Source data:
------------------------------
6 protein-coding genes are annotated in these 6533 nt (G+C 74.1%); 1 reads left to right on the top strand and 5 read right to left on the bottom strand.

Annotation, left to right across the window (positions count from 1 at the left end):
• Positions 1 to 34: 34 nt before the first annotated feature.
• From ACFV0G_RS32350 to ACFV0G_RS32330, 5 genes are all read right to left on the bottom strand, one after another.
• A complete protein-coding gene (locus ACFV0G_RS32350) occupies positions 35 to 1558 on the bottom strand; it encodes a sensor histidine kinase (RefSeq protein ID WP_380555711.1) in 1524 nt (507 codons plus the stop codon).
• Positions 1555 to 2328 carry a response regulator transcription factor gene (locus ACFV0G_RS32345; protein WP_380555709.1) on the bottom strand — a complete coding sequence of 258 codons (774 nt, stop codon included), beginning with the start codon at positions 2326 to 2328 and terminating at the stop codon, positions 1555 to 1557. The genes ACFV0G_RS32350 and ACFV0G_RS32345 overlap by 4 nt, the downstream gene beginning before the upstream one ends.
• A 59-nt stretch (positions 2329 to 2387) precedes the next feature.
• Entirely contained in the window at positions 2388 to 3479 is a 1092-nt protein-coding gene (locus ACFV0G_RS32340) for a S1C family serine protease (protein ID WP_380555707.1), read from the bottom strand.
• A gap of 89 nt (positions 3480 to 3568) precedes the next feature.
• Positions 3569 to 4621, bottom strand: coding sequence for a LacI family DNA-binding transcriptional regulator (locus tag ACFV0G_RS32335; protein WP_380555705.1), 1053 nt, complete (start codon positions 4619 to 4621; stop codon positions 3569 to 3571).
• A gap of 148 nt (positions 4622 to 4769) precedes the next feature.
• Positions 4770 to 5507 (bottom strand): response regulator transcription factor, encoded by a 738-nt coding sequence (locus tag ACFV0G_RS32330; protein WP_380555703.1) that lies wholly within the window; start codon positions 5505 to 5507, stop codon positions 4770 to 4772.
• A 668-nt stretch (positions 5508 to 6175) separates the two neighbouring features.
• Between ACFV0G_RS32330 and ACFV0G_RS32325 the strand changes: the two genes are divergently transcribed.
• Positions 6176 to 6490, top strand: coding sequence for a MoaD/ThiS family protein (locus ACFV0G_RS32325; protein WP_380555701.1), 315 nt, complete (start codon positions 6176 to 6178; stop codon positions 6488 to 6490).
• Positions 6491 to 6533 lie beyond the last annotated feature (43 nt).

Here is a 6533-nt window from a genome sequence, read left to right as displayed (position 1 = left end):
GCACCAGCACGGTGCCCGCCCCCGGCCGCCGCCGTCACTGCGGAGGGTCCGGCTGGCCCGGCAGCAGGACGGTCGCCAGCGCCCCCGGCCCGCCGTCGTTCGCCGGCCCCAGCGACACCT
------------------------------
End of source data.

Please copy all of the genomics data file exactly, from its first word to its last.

6 protein-coding genes are annotated in these 6533 nt (G+C 74.1%); 1 reads left to right on the top strand and 5 read right to left on the bottom strand.

Annotation, left to right across the window (positions count from 1 at the left end):
• Positions 1 to 34: 34 nt before the first annotated feature.
• From ACFV0G_RS32350 to ACFV0G_RS32330, 5 genes are all read right to left on the bottom strand, one after another.
• A complete protein-coding gene (locus ACFV0G_RS32350) occupies positions 35 to 1558 on the bottom strand; it encodes a sensor histidine kinase (RefSeq protein ID WP_380555711.1) in 1524 nt (507 codons plus the stop codon).
• Positions 1555 to 2328 carry a response regulator transcription factor gene (locus ACFV0G_RS32345; protein WP_380555709.1) on the bottom strand — a complete coding sequence of 258 codons (774 nt, stop codon included), beginning with the start codon at positions 2326 to 2328 and terminating at the stop codon, positions 1555 to 1557. The genes ACFV0G_RS32350 and ACFV0G_RS32345 overlap by 4 nt, the downstream gene beginning before the upstream one ends.
• A 59-nt stretch (positions 2329 to 2387) precedes the next feature.
• Entirely contained in the window at positions 2388 to 3479 is a 1092-nt protein-coding gene (locus ACFV0G_RS32340) for a S1C family serine protease (protein ID WP_380555707.1), read from the bottom strand.
• A gap of 89 nt (positions 3480 to 3568) precedes the next feature.
• Positions 3569 to 4621, bottom strand: coding sequence for a LacI family DNA-binding transcriptional regulator (locus tag ACFV0G_RS32335; protein WP_380555705.1), 1053 nt, complete (start codon positions 4619 to 4621; stop codon positions 3569 to 3571).
• A gap of 148 nt (positions 4622 to 4769) precedes the next feature.
• Positions 4770 to 5507 (bottom strand): response regulator transcription factor, encoded by a 738-nt coding sequence (locus tag ACFV0G_RS32330; protein WP_380555703.1) that lies wholly within the window; start codon positions 5505 to 5507, stop codon positions 4770 to 4772.
• A 668-nt stretch (positions 5508 to 6175) separates the two neighbouring features.
• Between ACFV0G_RS32330 and ACFV0G_RS32325 the strand changes: the two genes are divergently transcribed.
• Positions 6176 to 6490, top strand: coding sequence for a MoaD/ThiS family protein (locus ACFV0G_RS32325; protein WP_380555701.1), 315 nt, complete (start codon positions 6176 to 6178; stop codon positions 6488 to 6490).
• Positions 6491 to 6533 lie beyond the last annotated feature (43 nt).

Here is a 6533-nt window from a genome sequence, read left to right as displayed (position 1 = left end):
GCACCAGCACGGTGCCCGCCCCCGGCCGCCGCCGTCACTGCGGAGGGTCCGGCTGGCCCGGCAGCAGGACGGTCGCCAGCGCCCCCGGCCCGCCGTCGTTCGCCGGCCCCAGCGACACCT